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The Cincinnati Reds and Cincinnati Bengals have filed lawsuits against former players seeking to prevent them from making workers’ compensation claims against the teams.

The Reds sued Kevin Franklin (Case 2:22-cv-01806) and the Bengals sued Chris Manderino (Case 2:22-c-v01806) in U.S. District Court in the Central District of California. Both ex-players live in California.

Both cases were filed on March 18, 2022 by the same Los Angeles/Orange County base firm representing the two teams. Each had as an exhibit an Application for Adjudication of Claim filed before the Workers’ Compensation Appeals Board in California by each player, seeking benefits for claimed industrial injuries as a result of activities of employment.

The allegations of both Complaints for Declarative and Injunctive Relief – Violation of Due Process are similar. Illustrative are the allegations in the Manderino case.

The teams allege that “invocation of WCAB jurisdiction under California Labor Code Sections 3600.5(a) and 5305 violates its right to Due Process of Law under the Fourteenth Amendment to the United States Constitution. Those code sections purport to empower the WCAB to exercise personal jurisdiction over out-of-state defendants in a manner that violates the Due Process Clause.”

The teams go on to allege that “Both sections purport to empower the WCAB to exercise personal jurisdiction over an out-of-state employer, even if the employer’s sole connection to California is the execution of an employment contract in California. Thus, those two code sections purport to endow the WCAB with jurisdiction even if the claim is thoroughly unrelated to any activity conducted by the out-of-state defendant in California. Such exercise of jurisdiction by Defendant is incompatible with the traditional notions of fair play and substantial justice required by the Due Process Clause of the Fourteenth Amendment to the United States Constitution.”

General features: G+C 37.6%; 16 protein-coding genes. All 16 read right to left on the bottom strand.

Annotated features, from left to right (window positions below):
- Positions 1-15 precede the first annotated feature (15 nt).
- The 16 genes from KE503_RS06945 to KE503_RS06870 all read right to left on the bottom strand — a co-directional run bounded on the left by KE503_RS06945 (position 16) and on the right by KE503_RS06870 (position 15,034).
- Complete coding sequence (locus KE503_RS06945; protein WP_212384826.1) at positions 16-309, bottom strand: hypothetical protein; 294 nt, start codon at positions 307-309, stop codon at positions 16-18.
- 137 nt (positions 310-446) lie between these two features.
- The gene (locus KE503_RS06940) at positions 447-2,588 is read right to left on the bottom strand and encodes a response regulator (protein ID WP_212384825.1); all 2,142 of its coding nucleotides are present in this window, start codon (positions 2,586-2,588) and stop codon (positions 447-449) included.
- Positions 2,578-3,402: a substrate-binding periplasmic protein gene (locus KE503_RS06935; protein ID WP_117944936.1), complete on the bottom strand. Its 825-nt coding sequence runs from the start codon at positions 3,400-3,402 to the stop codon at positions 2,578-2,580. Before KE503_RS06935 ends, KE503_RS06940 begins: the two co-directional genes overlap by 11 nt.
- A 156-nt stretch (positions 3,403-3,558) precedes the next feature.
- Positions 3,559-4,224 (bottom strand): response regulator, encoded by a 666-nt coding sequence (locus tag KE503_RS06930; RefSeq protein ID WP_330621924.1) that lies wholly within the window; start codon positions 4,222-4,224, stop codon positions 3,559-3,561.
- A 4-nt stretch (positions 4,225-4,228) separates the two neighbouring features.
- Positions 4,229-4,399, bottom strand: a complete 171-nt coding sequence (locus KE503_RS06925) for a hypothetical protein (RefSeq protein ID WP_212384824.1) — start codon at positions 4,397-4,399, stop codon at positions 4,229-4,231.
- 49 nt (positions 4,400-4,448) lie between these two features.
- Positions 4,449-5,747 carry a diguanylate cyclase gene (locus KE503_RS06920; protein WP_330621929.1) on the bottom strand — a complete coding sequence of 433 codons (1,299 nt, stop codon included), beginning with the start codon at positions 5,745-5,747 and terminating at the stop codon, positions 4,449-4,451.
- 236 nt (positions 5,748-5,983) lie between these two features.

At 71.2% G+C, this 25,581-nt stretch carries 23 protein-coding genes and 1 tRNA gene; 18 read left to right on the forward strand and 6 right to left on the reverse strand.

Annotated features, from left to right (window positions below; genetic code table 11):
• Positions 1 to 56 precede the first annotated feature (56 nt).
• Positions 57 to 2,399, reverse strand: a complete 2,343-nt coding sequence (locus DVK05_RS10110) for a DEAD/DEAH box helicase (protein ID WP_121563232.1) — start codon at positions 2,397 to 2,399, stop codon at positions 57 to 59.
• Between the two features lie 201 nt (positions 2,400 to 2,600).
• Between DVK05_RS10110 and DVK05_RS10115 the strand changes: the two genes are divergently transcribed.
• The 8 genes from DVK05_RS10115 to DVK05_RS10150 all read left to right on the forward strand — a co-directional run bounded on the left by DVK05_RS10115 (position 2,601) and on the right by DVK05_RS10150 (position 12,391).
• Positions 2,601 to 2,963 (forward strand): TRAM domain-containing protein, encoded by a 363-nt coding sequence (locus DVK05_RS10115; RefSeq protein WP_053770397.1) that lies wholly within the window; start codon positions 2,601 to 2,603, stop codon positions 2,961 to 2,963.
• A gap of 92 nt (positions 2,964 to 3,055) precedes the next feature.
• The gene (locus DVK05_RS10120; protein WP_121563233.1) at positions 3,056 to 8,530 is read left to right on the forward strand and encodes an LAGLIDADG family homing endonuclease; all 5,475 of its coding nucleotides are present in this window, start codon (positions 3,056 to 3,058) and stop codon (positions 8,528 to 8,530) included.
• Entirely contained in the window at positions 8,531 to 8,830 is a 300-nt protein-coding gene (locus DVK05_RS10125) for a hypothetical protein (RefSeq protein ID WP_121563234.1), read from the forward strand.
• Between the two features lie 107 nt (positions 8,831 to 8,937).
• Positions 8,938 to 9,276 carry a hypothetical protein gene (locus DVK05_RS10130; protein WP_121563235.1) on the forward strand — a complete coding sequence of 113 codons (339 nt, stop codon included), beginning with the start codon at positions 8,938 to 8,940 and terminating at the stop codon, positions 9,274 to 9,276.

They further allege that the players employment contract contained a choice of law/choice of forum clause agreeing that any workers’ compensation claim, dispute, or cause of action arising out of employment with the teams would be governed exclusively by the laws of the State where each team is located and and brought solely and exclusively before the appropriate industrial tribunal of that state.

Sports injury cases for out of state players were common a decade ago. However, AB 1309 was passed by the California Legislature in 2013, and it put limits on out of state players filing claims in California. The new language was added to L.C. 3600.5, and limited the En Banc WCAB decision in Wesley Carroll v. Cincinnati Bengals, et al.(2013).

It will be very interesting to follow these two cases that may have an effect on sports injury industrial claims, one way, or the other.